Becoming

We spend most of our lives becoming. We are all on the quest to “become” the best and most relevant version of ourselves. For me, this becoming has been best exemplified by the music I have written.

This music, in it’s purest and most concise form is the mirror reflection of my becoming. Part of my of it has been the result of the processing of life’s trials and tribulations.

I have slowly learned to let go which, in itself, is a slow if not lifelong ordeal. Part of letting go means courting dignity and grace in the face of disappointments. And disappointments are many in the life of most musicians because unreserved intention and even talent do not guarantee success.

I have no idea why I have been so driven and relentless in creating my little tone poems, but something deep inside myself assures me that it is the best use of what talent and instincts God and nature have provided me with. It’s the best way I can serve the greater good during my time in this quaint old vale of tears.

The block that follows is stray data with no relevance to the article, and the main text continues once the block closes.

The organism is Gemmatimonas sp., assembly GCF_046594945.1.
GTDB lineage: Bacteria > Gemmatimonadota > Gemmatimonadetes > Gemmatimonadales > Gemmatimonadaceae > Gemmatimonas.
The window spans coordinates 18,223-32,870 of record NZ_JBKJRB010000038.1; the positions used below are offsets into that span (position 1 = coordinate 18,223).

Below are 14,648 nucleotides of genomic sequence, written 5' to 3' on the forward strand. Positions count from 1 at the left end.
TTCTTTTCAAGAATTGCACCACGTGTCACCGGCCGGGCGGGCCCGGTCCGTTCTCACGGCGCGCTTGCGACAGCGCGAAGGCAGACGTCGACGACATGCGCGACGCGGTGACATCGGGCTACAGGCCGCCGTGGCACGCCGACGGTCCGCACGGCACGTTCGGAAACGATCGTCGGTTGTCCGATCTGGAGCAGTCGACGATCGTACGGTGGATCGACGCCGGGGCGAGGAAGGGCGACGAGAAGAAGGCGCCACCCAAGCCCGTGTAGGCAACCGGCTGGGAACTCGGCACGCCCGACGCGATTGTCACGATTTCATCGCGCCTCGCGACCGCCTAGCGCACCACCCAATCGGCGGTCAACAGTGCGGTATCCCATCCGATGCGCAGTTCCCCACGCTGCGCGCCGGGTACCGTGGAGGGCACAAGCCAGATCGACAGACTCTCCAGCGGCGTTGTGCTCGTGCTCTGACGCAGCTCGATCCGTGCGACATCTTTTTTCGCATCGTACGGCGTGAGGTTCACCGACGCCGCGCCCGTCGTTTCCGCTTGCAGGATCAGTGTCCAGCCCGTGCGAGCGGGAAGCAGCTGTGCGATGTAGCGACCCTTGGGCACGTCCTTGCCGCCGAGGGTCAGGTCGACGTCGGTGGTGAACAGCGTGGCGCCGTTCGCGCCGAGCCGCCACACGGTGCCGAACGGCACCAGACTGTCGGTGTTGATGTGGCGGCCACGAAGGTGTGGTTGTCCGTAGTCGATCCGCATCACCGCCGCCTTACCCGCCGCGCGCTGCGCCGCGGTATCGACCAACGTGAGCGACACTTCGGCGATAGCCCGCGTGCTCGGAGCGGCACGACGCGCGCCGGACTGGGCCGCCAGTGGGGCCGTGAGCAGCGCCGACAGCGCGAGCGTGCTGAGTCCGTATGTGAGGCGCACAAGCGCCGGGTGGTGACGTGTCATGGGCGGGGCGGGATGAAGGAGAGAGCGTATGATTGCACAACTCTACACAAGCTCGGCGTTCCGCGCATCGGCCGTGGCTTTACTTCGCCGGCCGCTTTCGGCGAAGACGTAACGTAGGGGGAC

As my wife often reminds me, “all you can do is all you can do.” All of this, of course, is an effort to, in some small way, best express what Maurice Ravel called, “life’s mysterious thrill.”

Astor Piazzolla (1921-1992)

Astor Piazzolla (1921-1992) was an Argentinian composer and bandoneon player. He was the father of “Nuevo Tango” or new tango. To say I love his music is understatement. There is a great sense of drama in his many compositions. Though tango is basically “music of the street,” Piazzolla took tango to new heights and hardcore tango enthusiasts didn’t (and some still don’t) take to the sophistication of his approach. He studied composition with the famed Nadia Boulanger in Paris and in his hands tango became “classic” music or “serious music.” (Though I don’t really like that term.) At any rate, if anyone doesn’t yet know about Piazzolla they are in for a real treat.

One of my favorite recordings of his music is by the guitar duo of the Assad Brothers. Sergio and Odair Assad are two virtuoso Brazilians of roughly the same vintage as myself, and Piazzolla wrote the Tango Suite with them specifically in mind.
I have written, in my own humble way, three pieces that are an homage to Piazzolla and Nuevo Tango. Those three pieces are “Astoria,” “Tango Blue,” and “Reverie.” All of which can be found at iTunes, Amazon or on disc at cdbaby or by going to reynold.com and perusing my discography.

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